Tougher rules needed for mo-ped drivers, too
I am in favor of laws on stopping for anyone in a crosswalk. I also am in favor of the "get tough" law
on Honolulu speeders. But I also think someone should start looking at mo-ped drivers who speed between cars like they are on bicycles.
I actually got rear-ended by one mo-ped driver. He plowed into me as I was stopped for traffic. My SUV sustained damage and the glass window on the tailgate was shattered by the impact of the driver's head. He ended up leaving the scene in an ambulance. He also received a ticket for "inattentive driving." I received a bill for repairing my car. I wonder why mo-ped drivers are not carrying any insurance of any kind for this kind of thing? I paid for my repairs, and my insurance paid for his medical bills.
Mo-peds are on the road among the cars and they need to carry insurance.
Military has right idea about road safety
In regard to all the pedestrian deaths on Oahu: Maybe the City Council should look at making it illegal to use a cell phone while driving. The military has made it a law that you cannot use a cell phone on their bases. Why? Do they know something we on the outside do not know?
Increasing the penalty for crosswalk violations does not solve the problem, it is education for walkers and drivers.
Pedestrian safety is a trivial topic
It would appear from reading the Star Bulletin's letters to the editor that the biggest issue facing Hawaii's people is how to properly cross the street. The politicians and residents who have found the time to push forward legislation to stop street performers "in the name of safety" should take their heads out of Waikiki and look for some of the real problems facing our state. There are more than a few.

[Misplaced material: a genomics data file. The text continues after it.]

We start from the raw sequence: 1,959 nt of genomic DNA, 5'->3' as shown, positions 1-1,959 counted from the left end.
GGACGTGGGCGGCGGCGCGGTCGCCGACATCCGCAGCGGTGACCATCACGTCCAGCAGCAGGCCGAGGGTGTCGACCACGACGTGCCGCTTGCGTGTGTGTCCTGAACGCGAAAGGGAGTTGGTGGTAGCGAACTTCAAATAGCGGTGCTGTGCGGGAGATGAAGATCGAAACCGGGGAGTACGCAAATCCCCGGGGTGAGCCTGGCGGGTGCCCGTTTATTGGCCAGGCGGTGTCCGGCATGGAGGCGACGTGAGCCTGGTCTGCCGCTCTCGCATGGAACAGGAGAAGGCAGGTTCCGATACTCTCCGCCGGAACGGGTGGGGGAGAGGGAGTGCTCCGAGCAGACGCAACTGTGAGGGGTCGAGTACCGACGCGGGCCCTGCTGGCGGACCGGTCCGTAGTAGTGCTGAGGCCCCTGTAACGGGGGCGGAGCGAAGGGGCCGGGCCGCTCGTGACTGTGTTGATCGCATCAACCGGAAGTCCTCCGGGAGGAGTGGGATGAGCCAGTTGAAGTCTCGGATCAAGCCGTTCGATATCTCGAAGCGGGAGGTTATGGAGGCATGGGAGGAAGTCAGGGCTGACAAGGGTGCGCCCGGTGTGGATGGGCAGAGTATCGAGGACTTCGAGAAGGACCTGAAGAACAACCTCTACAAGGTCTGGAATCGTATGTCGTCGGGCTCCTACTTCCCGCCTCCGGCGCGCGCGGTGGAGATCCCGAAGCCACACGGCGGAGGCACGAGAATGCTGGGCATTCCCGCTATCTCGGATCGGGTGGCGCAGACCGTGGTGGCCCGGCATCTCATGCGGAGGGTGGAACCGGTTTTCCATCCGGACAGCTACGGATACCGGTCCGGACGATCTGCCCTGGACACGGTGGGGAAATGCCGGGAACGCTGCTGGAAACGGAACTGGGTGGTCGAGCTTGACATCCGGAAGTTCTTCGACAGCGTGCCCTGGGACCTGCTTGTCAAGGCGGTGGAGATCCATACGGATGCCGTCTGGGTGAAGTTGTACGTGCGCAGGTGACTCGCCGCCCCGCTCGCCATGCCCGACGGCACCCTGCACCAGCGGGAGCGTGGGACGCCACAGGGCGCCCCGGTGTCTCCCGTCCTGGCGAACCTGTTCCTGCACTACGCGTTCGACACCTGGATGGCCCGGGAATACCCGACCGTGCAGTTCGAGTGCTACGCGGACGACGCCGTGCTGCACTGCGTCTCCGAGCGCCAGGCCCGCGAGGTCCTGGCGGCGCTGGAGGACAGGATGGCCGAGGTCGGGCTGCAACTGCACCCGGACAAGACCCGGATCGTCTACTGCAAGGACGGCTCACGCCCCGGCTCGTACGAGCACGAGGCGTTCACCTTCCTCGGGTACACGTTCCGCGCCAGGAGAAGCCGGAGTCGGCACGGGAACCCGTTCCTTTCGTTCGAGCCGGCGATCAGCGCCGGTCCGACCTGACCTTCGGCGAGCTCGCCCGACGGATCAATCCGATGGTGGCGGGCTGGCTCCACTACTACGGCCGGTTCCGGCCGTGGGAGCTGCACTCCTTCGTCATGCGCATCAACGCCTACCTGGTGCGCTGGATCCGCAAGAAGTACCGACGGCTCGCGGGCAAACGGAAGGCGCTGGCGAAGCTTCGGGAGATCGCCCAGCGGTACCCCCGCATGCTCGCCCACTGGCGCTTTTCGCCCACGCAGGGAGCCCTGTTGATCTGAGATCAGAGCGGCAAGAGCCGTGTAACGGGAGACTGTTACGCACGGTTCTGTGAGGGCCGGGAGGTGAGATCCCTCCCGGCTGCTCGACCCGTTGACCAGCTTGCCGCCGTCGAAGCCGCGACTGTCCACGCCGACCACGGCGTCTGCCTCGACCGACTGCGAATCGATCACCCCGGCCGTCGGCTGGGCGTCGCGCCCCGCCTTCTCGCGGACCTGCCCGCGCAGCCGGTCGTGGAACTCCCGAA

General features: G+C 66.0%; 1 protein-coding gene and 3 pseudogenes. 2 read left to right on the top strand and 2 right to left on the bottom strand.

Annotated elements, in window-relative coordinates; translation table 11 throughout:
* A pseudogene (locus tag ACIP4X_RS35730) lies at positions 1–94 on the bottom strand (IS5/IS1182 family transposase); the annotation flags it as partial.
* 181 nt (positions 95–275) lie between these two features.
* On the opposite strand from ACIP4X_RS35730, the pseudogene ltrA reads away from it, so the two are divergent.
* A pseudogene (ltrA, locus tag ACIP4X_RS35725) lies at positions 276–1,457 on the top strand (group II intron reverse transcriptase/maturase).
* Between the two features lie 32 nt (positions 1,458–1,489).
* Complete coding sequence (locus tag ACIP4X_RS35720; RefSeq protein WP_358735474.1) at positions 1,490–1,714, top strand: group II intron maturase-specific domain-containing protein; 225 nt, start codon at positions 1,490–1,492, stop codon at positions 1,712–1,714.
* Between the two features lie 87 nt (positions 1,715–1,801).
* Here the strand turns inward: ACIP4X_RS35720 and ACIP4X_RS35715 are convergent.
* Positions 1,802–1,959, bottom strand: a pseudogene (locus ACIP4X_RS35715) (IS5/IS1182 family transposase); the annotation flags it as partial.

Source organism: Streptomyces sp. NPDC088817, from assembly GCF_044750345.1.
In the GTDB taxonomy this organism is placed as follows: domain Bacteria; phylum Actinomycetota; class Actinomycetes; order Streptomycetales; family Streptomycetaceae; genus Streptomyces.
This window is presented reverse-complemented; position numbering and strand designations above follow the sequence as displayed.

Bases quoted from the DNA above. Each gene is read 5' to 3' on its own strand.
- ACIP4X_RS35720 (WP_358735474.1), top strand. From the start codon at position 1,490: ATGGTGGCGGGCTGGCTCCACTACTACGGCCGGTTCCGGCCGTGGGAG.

Low education has created a "redneck culture" of big trucks, fighting and stealing. Aloha is going the way of the dodo. I have had countless things stolen from me, including CDs, cell phones, a bicycle and a moped. When someone drove by on my moped a few days later, I immediately called 911. I was excited to bust my thief, but the police never came. I did, however, gather no less than five police officers and a $75 fine when I was caught jaywalking a few weeks later.
Let's re-evaluate what's important for Hawaii. Let's build the bike paths and the rail and improve our school systems, and then we can go back to the discussion about what color socks to wear.
Tax administrator has cavalier attitude
I am writing about the article concerning the "rising tide of property tax appeals" (Star-Bulletin, Jan. 23
). I was offended by what Gary Kurokawa, administrator of the Real Property Assessment Division, had to say, and the tone in which he said it. He stated that, "This is the third year of consecutive increases (in assessments), and they are just appealing because of that, I think. They're just going to appeal. They don't want to pay any more taxes."
I take umbrage to his repeated reference to "they," as if we taxpayers are nuisances appealing only for the sake of appealing. Like we enjoy filling out a form that is easily misunderstood and paying $25 to do it. I think those 7,000 people, the record number who did appeal, put a bit more thought into filling out their appeal forms than just looking at the increased assessment.